The Toeppe Decision

Issued by the same appellate district that issued Leyva, theToeppe decision used an approach similar to Garcia but stated a broader holding. The plaintiff was walking on a trail in a public park when a eucalyptus branch fell and injured her. The court distinguishedAmberger by saying that the tree was “independent of the trail” and that the dangerous conditions in the two cases were fundamentally different. The court also distinguished Leyva despite the fact that the hazardous condition in Leyva was off the trail and independent of it. The court concluded that the recreational trail immunity did not apply, holding that “this is not a case about trails. It is about trees.”

Impact on Public Agencies

Leyva still has some precedential value, but by tacitly disapproving that case, the Garcia and Toeppe cases seem to establish a new paradigm that limits public agency immunity for hazardous conditions
adjacent to recreational trails. Accordingly, public agencies may need to reassess the design, insurance, maintenance and use of their trails to minimize the risk of liability.

If you have any questions about these decisions or trail immunity in general, please contact the authors of this Client News Brief or an attorney at one of our eight offices located statewide. You can also visit our website, follow us on Facebook or Twitter or download our Client News Brief App.

Written by:

William P. Curley III

Partner

Arne B. Sandberg

Senior Counsel

©2017 Lozano Smith

As the information contained herein is necessarily general, its application to a particular set of facts and circumstances may vary. For this reason, this News Brief does not constitute legal advice. We recommend that you consult with your counsel prior to acting on the information contained herein.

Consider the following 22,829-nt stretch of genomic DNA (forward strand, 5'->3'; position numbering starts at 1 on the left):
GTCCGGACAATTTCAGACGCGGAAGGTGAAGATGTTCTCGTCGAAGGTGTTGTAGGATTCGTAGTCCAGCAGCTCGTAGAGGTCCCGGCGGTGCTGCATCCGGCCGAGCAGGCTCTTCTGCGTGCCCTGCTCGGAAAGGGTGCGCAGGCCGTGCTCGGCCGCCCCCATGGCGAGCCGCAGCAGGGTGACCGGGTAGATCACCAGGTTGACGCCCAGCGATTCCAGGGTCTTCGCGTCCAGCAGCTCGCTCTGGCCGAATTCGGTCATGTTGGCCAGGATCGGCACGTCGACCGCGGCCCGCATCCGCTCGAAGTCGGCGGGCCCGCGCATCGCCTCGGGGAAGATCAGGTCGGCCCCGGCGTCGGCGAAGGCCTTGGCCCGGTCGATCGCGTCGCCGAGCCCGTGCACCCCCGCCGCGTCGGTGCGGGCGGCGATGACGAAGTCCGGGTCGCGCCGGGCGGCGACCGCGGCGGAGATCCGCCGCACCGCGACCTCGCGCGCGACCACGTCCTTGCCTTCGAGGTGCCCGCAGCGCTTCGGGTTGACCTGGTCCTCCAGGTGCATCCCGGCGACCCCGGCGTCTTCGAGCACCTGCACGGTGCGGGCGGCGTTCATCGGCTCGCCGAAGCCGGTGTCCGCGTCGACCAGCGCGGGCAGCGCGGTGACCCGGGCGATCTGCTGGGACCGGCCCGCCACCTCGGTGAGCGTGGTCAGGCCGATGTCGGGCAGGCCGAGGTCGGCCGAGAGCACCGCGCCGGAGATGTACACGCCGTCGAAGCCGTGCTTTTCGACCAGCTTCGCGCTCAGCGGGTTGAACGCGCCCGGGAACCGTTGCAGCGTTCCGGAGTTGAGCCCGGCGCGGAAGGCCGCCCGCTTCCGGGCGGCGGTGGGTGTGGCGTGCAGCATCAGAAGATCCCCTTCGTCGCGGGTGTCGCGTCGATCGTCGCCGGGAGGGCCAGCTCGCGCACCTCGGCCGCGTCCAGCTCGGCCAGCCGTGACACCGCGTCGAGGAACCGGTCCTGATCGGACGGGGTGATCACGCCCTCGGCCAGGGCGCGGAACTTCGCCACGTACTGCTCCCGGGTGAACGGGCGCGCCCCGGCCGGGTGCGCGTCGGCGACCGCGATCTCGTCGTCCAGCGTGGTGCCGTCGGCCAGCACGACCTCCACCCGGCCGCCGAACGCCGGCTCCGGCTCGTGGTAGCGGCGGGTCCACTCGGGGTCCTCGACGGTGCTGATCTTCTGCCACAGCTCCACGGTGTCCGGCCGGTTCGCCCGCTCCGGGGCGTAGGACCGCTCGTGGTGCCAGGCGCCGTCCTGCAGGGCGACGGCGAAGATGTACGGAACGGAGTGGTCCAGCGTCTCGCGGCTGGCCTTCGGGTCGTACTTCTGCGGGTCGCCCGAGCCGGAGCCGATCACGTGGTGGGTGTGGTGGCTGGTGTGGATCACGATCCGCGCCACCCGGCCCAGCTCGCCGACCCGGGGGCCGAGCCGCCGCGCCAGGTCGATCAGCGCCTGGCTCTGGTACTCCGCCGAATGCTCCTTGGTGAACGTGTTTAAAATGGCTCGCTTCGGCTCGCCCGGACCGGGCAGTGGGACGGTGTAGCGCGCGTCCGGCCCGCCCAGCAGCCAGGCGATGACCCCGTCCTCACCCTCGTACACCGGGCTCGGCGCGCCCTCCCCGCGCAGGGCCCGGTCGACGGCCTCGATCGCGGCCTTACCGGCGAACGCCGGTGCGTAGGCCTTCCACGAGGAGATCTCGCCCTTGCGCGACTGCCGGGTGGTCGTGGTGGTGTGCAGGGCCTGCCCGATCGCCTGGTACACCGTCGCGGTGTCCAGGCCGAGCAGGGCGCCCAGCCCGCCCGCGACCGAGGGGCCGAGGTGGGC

New School Funding Scheme Does Not Eliminate Immunity From Federal Damage Claims

August 2017
Number 46

Changes to California’s school funding scheme did not eliminate local school district and county office of education immunity from federal claims for damages, the Ninth Circuit Court of Appeals has ruled.

In Sato v. Orange County Department of Education (9th Cir. 2017) ___ F.3d ___, the Ninth Circuit affirmed that California school districts and county offices of education retain their absolute defense to claims for damages in federal court due to sovereign immunity under the United States Constitution’s Eleventh Amendment, regardless of changes to California’s school funding scheme resulting from Assembly Bill (AB) 97’s creation of the Local Control Funding Formula (LCFF).

The Eleventh Amendment

The Eleventh Amendment bars federal lawsuits for damages against California and “arms of the state.” While the Eleventh Amendment “sovereign immunity” defense does not extend to counties and municipal corporations, it does extend to California community college districts, school districts, and county offices of education.

Background

Michael Sato was a systems database architect for the Orange County Department of Education (OCDE). After OCDE fired Sato within weeks of starting his job, he filed a federal lawsuit alleging breach of contract, wrongful termination and various federal constitutional claims. The district court granted OCDE’s motion to dismiss Sato’s constitutional claims for damages based on its sovereign immunity under the Eleventh Amendment. Sato subsequently dismissed his state law breach of contract claim voluntarily and appealed the dismissal of his federal claims to the Ninth Circuit, which affirmed the district court’s ruling and held that AB 97 did not abrogate sovereign immunity for school districts and county offices of education as previously established inBelanger v. Madera Unified School District (9th Cir. 1992) 963 F.2d 248 and Eaglesmith v. Ward (9th Cir. 1996) 73 F.3d 857.